Actually in a debate situation with atheists most Christian identified people would probably refuse to accept the resolution. Yet many Christian fundamentalists could actually support the resolution. There are fundamentalists who see the term "religon" as a negative, legalistic, spiritually dead counterfeit of true God worship. The wording is calculated to imply lack of belief in God when in fact it does not.

The arguments were similar to what we find on a good message board on a good day. The talked about the crusades and Hitler. The Rabbi Wolpe had more to say than his colleague D'Sousa. In fact Wolpe was very good, his answers were powerful and to the point. Against the notion that Hitler was Christina he used Hitler's Table Talk, which is what I use, to show that Hitler was neo-pagan and not a Christian (he hated Christianity). That source has been around the message boards for a long time and there are a lot of atheist rebuttals. Most fo them are silly but they can do some damage. The Rabbi cleared up the misconception that Hitler was an atheist. He was not an atheist or a Christian but a neo-Pagan.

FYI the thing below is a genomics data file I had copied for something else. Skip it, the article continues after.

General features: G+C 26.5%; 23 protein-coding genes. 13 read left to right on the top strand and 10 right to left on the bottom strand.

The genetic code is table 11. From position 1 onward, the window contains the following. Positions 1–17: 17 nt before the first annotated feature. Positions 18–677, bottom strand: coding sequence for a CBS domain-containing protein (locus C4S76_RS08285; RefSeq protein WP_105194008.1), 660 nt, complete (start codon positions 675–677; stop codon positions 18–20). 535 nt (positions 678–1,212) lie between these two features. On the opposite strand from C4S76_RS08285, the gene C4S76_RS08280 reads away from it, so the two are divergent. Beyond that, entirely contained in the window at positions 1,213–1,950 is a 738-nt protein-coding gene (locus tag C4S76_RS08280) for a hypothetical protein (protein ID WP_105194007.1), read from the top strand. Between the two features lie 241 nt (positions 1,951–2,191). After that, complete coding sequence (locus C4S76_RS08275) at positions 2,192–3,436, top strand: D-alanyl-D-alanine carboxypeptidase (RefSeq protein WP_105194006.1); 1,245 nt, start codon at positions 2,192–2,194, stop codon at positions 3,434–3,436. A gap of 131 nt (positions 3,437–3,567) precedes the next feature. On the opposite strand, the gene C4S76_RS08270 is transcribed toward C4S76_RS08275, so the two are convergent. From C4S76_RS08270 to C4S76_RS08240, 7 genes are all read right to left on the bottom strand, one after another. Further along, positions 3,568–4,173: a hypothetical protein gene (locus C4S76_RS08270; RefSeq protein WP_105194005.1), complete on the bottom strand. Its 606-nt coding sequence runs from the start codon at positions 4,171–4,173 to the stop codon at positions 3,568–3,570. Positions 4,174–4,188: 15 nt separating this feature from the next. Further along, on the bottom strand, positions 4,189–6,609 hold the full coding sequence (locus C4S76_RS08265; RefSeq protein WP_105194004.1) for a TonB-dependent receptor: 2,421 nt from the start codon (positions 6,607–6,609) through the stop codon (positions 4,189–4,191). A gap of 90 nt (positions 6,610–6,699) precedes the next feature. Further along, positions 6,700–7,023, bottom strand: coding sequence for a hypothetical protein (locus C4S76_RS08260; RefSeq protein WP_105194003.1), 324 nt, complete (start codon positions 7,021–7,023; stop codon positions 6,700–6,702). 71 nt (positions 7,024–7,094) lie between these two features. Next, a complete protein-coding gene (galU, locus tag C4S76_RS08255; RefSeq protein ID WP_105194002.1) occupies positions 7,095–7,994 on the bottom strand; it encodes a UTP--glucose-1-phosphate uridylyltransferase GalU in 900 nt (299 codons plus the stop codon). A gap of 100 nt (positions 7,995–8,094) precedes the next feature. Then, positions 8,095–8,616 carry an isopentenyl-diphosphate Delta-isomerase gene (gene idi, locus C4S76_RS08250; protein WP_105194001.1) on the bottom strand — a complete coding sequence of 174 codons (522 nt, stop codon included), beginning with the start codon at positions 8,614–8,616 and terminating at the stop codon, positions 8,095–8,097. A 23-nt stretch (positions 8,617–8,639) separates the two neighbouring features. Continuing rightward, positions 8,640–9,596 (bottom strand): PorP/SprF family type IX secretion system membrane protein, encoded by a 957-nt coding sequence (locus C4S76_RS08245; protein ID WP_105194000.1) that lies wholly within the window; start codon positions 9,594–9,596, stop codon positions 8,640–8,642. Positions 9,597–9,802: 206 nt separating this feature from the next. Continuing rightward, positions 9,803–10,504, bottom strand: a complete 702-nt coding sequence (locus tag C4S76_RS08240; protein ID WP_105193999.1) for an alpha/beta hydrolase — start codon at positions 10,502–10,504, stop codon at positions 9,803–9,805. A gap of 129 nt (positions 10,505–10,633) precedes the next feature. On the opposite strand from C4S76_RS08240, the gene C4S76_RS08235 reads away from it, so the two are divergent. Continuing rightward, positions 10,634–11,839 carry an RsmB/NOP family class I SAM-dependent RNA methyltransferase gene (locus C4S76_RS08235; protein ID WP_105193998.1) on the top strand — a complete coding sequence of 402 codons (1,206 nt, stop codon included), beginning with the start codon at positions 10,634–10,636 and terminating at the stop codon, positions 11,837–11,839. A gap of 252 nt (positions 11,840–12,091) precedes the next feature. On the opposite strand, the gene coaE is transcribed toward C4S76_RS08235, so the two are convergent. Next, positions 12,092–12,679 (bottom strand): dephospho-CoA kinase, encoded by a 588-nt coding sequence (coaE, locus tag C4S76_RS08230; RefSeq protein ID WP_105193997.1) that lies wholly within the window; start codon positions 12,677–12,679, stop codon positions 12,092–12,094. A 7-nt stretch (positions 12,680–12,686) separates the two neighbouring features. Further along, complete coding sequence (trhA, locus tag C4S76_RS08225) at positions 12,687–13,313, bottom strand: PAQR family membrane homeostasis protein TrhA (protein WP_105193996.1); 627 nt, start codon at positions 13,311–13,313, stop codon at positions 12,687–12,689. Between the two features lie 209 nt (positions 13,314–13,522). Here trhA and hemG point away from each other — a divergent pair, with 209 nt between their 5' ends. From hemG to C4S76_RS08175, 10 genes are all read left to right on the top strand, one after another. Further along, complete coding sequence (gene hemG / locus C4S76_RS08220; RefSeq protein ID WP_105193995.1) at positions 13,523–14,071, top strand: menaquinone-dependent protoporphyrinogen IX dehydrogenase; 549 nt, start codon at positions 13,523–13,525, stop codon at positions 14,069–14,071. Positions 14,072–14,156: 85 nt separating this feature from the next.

The two atheists were typical of atheists and many of those I see on message boards all the time could have done as well. The great great grandson of Darwin did not demonstrate an impressive knowledge of science. He echoed the fortress of facts concept. Through scinece we can prove everything (contrary to Carl Popper). Religion is based upon superstition, yada yada, the same old romanticized story of brave scinece evil stupid religion that was told in the enlightenment.

Chapman's big summary sounded powerful was actually typically unfair. It was the usual atheist assertion of the fortress of facts. Medicine has cured people disease and scinece has created to technology to help people and all religion has ever done is make people feel guilty and have some crusades. This is such a typical biased bunch of Bull crap. No effort is put into rationally accessing what religon actually does for people; the pro religon advocates have no kowlege of Hood or the M scale or any of the studies taht show the long term positive effects, dramatic transformational effects of religious experience. There's no awareness of the fact that science is not in competition with religion it's not the alternative, one can be both, they don't do the same things. For all the good of the negative team, their insight and abilities to make powerful statements, they didn't play to their strengths.

It's clear from looking at this exhibition how set up it was. This illustrates the propaganda power of atheism. It means the typical slogan that atheism is not organized is just a joke.


Aleksios said...

Another interesting dabate:

"Charles Darwin was claimed as a theist by the cardinal, because Darwin ''couldn't believe that the immense cosmos and all the beautiful things in the world came about either by chance or out of necessity'' - a claim disputed by Professor Dawkins as ''just not true''. Cardinal Pell won applause when he shot back: ''It's on page 92 of his autobiography. Go and have a look.''"